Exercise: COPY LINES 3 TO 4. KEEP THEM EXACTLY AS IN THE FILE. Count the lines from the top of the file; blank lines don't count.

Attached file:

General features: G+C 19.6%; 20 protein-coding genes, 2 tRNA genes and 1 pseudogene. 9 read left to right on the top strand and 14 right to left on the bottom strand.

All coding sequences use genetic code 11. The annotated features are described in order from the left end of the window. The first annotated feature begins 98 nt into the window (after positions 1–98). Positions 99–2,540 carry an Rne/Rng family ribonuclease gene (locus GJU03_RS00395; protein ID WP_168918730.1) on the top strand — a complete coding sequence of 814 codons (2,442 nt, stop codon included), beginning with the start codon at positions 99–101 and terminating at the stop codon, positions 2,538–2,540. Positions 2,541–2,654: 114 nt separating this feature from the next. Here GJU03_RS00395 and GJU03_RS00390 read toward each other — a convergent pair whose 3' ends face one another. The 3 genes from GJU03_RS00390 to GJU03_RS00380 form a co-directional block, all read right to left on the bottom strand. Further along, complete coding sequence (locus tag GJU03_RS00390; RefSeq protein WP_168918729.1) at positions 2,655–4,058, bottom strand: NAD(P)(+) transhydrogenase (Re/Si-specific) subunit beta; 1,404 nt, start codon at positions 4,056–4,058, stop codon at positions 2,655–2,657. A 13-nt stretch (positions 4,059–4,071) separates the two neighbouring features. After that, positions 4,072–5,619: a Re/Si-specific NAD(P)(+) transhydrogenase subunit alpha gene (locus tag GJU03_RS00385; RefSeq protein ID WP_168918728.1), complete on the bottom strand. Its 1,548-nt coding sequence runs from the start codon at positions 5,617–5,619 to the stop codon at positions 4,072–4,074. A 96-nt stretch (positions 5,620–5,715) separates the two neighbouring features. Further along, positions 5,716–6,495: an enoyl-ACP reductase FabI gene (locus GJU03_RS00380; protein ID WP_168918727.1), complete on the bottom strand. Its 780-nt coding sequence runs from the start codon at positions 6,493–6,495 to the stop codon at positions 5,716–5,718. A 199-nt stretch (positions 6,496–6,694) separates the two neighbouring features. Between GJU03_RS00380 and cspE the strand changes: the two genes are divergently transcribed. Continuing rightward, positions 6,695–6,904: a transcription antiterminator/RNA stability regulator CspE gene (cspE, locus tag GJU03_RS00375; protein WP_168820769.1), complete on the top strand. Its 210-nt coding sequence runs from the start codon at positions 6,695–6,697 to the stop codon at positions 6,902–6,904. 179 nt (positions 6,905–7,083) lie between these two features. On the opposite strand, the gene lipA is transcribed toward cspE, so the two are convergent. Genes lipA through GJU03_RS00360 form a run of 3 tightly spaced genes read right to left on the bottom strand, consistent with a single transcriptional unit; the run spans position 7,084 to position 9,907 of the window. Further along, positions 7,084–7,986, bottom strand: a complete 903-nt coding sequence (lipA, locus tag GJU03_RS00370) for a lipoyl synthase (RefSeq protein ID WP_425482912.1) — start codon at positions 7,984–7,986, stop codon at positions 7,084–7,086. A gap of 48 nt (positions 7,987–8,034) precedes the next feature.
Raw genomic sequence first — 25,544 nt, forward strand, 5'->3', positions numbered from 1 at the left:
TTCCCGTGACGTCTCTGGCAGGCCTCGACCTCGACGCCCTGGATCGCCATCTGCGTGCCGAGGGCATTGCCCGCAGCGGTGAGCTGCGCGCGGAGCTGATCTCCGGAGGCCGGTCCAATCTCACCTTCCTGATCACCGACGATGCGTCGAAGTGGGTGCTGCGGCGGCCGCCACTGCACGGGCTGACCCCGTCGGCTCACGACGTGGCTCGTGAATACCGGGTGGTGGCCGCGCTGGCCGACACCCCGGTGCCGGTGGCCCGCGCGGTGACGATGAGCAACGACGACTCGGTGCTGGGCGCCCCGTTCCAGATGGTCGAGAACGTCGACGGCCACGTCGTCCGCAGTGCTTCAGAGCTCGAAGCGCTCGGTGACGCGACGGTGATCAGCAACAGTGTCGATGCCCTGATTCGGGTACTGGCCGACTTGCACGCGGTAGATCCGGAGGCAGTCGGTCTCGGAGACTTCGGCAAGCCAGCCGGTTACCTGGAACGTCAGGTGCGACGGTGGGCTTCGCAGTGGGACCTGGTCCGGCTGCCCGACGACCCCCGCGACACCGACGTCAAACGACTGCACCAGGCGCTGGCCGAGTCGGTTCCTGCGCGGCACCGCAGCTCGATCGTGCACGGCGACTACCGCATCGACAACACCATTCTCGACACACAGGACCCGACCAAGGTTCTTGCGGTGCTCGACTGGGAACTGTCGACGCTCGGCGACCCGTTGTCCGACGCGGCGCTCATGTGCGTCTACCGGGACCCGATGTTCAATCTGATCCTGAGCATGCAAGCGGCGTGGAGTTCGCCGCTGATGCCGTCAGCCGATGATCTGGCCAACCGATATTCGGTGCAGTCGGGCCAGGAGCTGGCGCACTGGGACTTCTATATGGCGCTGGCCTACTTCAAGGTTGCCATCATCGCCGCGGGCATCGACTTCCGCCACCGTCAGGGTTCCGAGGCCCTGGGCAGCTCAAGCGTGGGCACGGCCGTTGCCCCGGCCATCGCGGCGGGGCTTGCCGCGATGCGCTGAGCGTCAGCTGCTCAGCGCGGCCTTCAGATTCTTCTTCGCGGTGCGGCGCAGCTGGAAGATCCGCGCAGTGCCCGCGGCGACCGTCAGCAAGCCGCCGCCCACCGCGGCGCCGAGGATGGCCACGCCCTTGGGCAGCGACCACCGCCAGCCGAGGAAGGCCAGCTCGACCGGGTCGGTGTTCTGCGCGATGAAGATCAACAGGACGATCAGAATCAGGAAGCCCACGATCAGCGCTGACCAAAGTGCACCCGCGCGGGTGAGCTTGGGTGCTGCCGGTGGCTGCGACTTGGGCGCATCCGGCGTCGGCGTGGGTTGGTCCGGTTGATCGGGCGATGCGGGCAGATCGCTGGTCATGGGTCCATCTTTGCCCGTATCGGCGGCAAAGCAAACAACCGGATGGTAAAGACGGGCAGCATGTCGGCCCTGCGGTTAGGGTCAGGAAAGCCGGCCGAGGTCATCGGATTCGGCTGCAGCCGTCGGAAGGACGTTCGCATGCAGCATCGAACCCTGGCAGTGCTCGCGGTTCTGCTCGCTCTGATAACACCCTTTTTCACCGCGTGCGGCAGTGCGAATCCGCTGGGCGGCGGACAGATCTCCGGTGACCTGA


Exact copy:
Raw genomic sequence first — 25,544 nt, forward strand, 5'->3', positions numbered from 1 at the left:
TTCCCGTGACGTCTCTGGCAGGCCTCGACCTCGACGCCCTGGATCGCCATCTGCGTGCCGAGGGCATTGCCCGCAGCGGTGAGCTGCGCGCGGAGCTGATCTCCGGAGGCCGGTCCAATCTCACCTTCCTGATCACCGACGATGCGTCGAAGTGGGTGCTGCGGCGGCCGCCACTGCACGGGCTGACCCCGTCGGCTCACGACGTGGCTCGTGAATACCGGGTGGTGGCCGCGCTGGCCGACACCCCGGTGCCGGTGGCCCGCGCGGTGACGATGAGCAACGACGACTCGGTGCTGGGCGCCCCGTTCCAGATGGTCGAGAACGTCGACGGCCACGTCGTCCGCAGTGCTTCAGAGCTCGAAGCGCTCGGTGACGCGACGGTGATCAGCAACAGTGTCGATGCCCTGATTCGGGTACTGGCCGACTTGCACGCGGTAGATCCGGAGGCAGTCGGTCTCGGAGACTTCGGCAAGCCAGCCGGTTACCTGGAACGTCAGGTGCGACGGTGGGCTTCGCAGTGGGACCTGGTCCGGCTGCCCGACGACCCCCGCGACACCGACGTCAAACGACTGCACCAGGCGCTGGCCGAGTCGGTTCCTGCGCGGCACCGCAGCTCGATCGTGCACGGCGACTACCGCATCGACAACACCATTCTCGACACACAGGACCCGACCAAGGTTCTTGCGGTGCTCGACTGGGAACTGTCGACGCTCGGCGACCCGTTGTCCGACGCGGCGCTCATGTGCGTCTACCGGGACCCGATGTTCAATCTGATCCTGAGCATGCAAGCGGCGTGGAGTTCGCCGCTGATGCCGTCAGCCGATGATCTGGCCAACCGATATTCGGTGCAGTCGGGCCAGGAGCTGGCGCACTGGGACTTCTATATGGCGCTGGCCTACTTCAAGGTTGCCATCATCGCCGCGGGCATCGACTTCCGCCACCGTCAGGGTTCCGAGGCCCTGGGCAGCTCAAGCGTGGGCACGGCCGTTGCCCCGGCCATCGCGGCGGGGCTTGCCGCGATGCGCTGAGCGTCAGCTGCTCAGCGCGGCCTTCAGATTCTTCTTCGCGGTGCGGCGCAGCTGGAAGATCCGCGCAGTGCCCGCGGCGACCGTCAGCAAGCCGCCGCCCACCGCGGCGCCGAGGATGGCCACGCCCTTGGGCAGCGACCACCGCCAGCCGAGGAAGGCCAGCTCGACCGGGTCGGTGTTCTGCGCGATGAAGATCAACAGGACGATCAGAATCAGGAAGCCCACGATCAGCGCTGACCAAAGTGCACCCGCGCGGGTGAGCTTGGGTGCTGCCGGTGGCTGCGACTTGGGCGCATCCGGCGTCGGCGTGGGTTGGTCCGGTTGATCGGGCGATGCGGGCAGATCGCTGGTCATGGGTCCATCTTTGCCCGTATCGGCGGCAAAGCAAACAACCGGATGGTAAAGACGGGCAGCATGTCGGCCCTGCGGTTAGGGTCAGGAAAGCCGGCCGAGGTCATCGGATTCGGCTGCAGCCGTCGGAAGGACGTTCGCATGCAGCATCGAACCCTGGCAGTGCTCGCGGTTCTGCTCGCTCTGATAACACCCTTTTTCACCGCGTGCGGCAGTGCGAATCCGCTGGGCGGCGGACAGATCTCCGGTGACCTGA